Leisler’s Bat Nyctalus leisleri is a large golden-furred bat with black skin. This species is also known as the Hairy-armed Bat as the underside of the wing membranes are furred along the body and up along the arms to the fifth finger (Zera, 2004). It is also known as the Lesser Noctule, a particularly appropriate name as it looks like a Noctule Nyctalus noctula but is noticeably smaller. Closer examination shows that the fur is longer, particularly on the back and over the shoulders, giving it what has been described as a “lions mane”. The individual hairs of Leisler’s Bat have a dark base, whereas Noctule hairs are uniformly pale brown (Zera, 2004). Leisler’s Bats are long winged and adapted for fast, sustained flight, They are known to migrate over distances of hundreds of kilometres, at least in the eastern part of their range (Hutterer et al, 2005).
Leisler’s Bats are widely distributed over the southern half of Europe but are not common anywhere other than Ireland. Within the UK they are concentrated in southern England with few records from the South West, the North East, East Anglia, Scotland and Wales (Richardson, 2000). The nearest known breeding colonies to the North East are around Wakefield.
Several national distribution maps show Leisler’s Bat as present in the North East (for example Harris and Yalden, (2008) and Russ, (2012), but there are only two unequivocal records. The first is the specimen found at Cragside early in 1986. The bat was originally identified by John Steele; Noel Jackson, Terry Coult, Rob Strachan and Gill Hinchliffe all crammed into a Mini for a hair-raising drive through deep snow to see the specimen. However while the bat’s identity is certain its provenance leaves some room for doubt as it was found in a wardrobe that had been brought up from southern England. The second record is from February 2012 when Tina Wiffen and Helen MacDonald identified a Leisler’s Bat which had been found in a bath in Wallsend near to the Rising Sun Country Park. This bat was successfully rehabilitated and released where it was found.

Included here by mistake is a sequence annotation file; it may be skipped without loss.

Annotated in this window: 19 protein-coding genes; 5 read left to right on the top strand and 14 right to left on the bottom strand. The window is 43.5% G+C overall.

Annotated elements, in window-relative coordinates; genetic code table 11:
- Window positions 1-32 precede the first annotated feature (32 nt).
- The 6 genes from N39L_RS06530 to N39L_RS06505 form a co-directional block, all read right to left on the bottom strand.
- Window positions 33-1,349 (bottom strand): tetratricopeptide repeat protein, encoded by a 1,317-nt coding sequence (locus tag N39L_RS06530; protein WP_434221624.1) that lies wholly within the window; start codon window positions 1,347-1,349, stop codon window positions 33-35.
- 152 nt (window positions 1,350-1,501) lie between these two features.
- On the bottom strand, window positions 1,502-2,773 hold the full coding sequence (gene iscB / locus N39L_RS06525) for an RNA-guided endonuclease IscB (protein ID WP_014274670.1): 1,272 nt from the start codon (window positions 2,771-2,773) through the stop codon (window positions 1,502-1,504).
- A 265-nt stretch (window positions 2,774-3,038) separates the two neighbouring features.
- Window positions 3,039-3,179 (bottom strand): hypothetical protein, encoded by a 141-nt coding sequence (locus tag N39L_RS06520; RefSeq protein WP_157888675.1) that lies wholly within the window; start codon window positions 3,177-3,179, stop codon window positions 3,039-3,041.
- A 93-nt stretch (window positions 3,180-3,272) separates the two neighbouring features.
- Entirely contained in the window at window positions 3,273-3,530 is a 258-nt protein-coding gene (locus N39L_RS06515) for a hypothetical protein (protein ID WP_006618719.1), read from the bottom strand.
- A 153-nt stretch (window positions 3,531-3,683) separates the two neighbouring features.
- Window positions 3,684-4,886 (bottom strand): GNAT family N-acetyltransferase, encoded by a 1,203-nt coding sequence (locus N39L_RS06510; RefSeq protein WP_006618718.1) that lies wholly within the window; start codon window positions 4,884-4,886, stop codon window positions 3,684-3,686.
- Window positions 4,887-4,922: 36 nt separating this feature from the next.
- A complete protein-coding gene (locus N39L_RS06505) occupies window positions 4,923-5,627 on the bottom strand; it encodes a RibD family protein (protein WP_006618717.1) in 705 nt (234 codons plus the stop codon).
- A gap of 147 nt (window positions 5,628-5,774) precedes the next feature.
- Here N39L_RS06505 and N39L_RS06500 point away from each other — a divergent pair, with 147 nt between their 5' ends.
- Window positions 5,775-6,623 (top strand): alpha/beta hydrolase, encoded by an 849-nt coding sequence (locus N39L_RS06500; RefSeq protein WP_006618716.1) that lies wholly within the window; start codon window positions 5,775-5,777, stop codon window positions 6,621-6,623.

There have also been a small number of bat-detector records of varying levels of confidence, mainly in Northumberland. There are recordings from the Rising Sun Country Park in 2011 that were indicative of Leisler’s Bat, as was a recording of a single bat commuting up the river at Wallsend in June 2003. Claire Snowball’s May 2009 recordings from Havannah Nature Reserve near Newcastle Airport also fit the very probable category with John Drewett’s observations at Piercebridge at least a good possibility based on his experience of bat work. Analysis of data from the Bats and Roadside Mammals Survey 2006 (Russ et al, 2006) undertaken by Durham Bat Group in 2006 suggested Leisler’s Bats around Darlington and near Hamsterley Forest but follow-up visits failed to detect them in both cases. Similarly there have been a number of records based on the occasional bat pass recorded on a remote detector but many of these are at best questionable. To put this into context, no member of Durham Bat Group considers that they had even “probably” encountered Leisler’s Bat in County Durham or Cleveland.
In conclusion, there is so far no record of a breeding population or even anywhere where Leisler’s Bats are regularly present. On the basis of proven or very likely records, we could conclude that Leisler’s Bat is just a slightly more regular visitor to the North East than other vagrant species. However, we know that several insect species have colonised the North East in recent years and it may only be a matter of time before Leisler’s Bat breeds in the region as well. Indeed an alternative explanation for the records is that we may be on the cusp of that colonisation process.
Written by Noel Jackson (last updated Nov 12)